RECIPE TITLE "One-Pot Chicken with Broth-Simmered Noodles and Ground Walnuts -- Kotopoulo Me Hilopites Kai Karydia " Author:
Glorious Foods of Greece: Traditional Recipes from the Islands, Cities, and Villages
Copyright © 2001 by Diane Kochilas
4 - 6 --- easy
I don't know if the practice of cooking pasta in broth or pot juices is something that evolved as a way to economize on water, which has generally been scarce in arid Greece, or if it is because the soft, glutinous texture that results -- somewhere between a soup and a stew -- has always been agreeable to the Greek palate. Versions of this dish are savored all over the north of Greece, as well as in other parts of country, proof enough that there is something to be said for its hearty, soul-warming consistency. This is Greek comfort food.
1/4 cup extra-virgin olive oil
2 tablespoons unsalted butter
1 large 4- to 4-1/2-pound-chicken, preferably free-range, cut into serving pieces
6 large onions, coarsely chopped
Salt and freshly ground black pepper to taste
4 large ripe tomatoes, peeled, seeded, and coarsely chopped, or 1-1/2 cups chopped canned tomatoes
2 tablespoons chopped fresh mint or 1/2 teaspoon dried
1-1/4 cups small egg pasta, preferably squares or tubetini
1/2 cup finely ground walnuts
- In a large, wide pot, heat the olive oil and butter together over high heat and brown the chicken on all sides until golden, in batches if necessary. Remove with a slotted spoon and set aside. Reduce the heat to medium, add the onions to the pot, and cook, stirring, until wilted and translucent, about 7 minutes. Return the chicken to the pot, season with salt and pepper, and pour in the tomatoes. Add enough water to barely cover the chicken. Cover and simmer until the chicken is very tender, about 1 hour. Add the mint about 10 minutes before the chicken is cooked. Remove the chicken with a slotted spoon and set aside, covered, in a warm oven.
- Add a cup or more of water to the pot -- you'll have to use your own judgment; there should be enough for the pasta to be able to boil, but once done the mixture should be thick and souplike. Add the pasta and simmer until ready. Serve the pasta in a deep platter with the chicken on top, sprinkled with the walnuts.
Glorious Foods of Greece
In beautiful prose and with more than four hundred unusual recipes many of them never before recorded invites us to a Greece few visitors ever get to see. Along the way she serves up feast after feast of food, history, and culture from a land where the three have been intertwined since time immemorial.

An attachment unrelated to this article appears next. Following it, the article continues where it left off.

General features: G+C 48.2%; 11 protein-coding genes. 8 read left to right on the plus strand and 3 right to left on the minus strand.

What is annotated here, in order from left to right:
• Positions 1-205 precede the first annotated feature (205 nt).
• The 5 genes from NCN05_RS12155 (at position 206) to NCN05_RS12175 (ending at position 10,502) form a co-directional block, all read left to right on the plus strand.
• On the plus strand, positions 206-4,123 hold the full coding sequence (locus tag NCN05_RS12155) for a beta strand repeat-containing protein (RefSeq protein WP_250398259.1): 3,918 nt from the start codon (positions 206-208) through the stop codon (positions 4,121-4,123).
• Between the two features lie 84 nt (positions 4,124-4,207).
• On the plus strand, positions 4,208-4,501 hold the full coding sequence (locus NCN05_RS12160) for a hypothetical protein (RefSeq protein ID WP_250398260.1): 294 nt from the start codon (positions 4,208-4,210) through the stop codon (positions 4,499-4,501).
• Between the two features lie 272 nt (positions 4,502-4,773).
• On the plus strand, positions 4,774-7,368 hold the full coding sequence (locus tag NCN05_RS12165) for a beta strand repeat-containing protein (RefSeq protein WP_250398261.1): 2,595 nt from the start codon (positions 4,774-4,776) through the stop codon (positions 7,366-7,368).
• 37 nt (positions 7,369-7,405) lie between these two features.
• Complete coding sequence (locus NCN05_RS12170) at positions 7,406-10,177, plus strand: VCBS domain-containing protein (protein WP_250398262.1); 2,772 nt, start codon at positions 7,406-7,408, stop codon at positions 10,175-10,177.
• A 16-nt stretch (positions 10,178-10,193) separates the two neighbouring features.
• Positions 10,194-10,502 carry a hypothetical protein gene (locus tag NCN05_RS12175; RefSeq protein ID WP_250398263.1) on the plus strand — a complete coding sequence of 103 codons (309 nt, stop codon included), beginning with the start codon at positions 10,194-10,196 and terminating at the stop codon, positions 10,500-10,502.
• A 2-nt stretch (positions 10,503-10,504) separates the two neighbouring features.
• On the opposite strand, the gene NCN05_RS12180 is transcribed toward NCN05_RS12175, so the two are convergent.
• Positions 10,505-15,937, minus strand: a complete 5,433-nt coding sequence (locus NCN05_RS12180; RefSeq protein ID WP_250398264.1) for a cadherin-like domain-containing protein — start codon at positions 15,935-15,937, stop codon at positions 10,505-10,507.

In an informed introduction, she sets the historic framework of the cuisine, so that we clearly see the differences among the earthy mountain cookery, the sparse, ingenious island table, and the sophisticated aromaticcooking traditions of the Greeks in diaspora. In each chapter she takes stock of the local pantry and cooking customs. From the olive-laden Peloponnesos, she brings us such unusual dishes as One-Pot Chicken Simmered with Artichokes and served with Tomato-Egg-Lemon Sauce and VineLeaves Stuffed with Salt Cod. From the Venetian-influenced Ionian islands, she offers up such delights asPastry-Cloaked Pasta from Corfu filled with cheese and charcuterie and delicious Bread Pudding from Ithaca with zabaglione. Her mainland recipes, as well as those that hail from Greece's impenetrable northwestern mountains, offer an enticing array of dozens of delicious savory pies, unusual greens dishes, and succulent meat preparations such as Lamb with Garlic and Cheese Baked in Paper. In Macedonia she documents the complex, perfumed, urbane cuisine that defines that region. In the Aegean islands, she serves up a wonderful repertory of exotic yet simple foods, reminding us how accessible and healthful is the Greek fegional table.
The result is a cookbook unlike any other that has ever been written on Greek cuisine, one that brims with the author's love and knowledge of her subject, a tribute to the vibrant, multifaceted continuum of Greek cooking, both highly informed and ever inviting. The Glorious Foods of Greece is an important work, one that contributes generously to the culinary literature and is sure to become the definitive book of Greek cuisine and culture for future generations of food lovers Greek and non-Greek alike.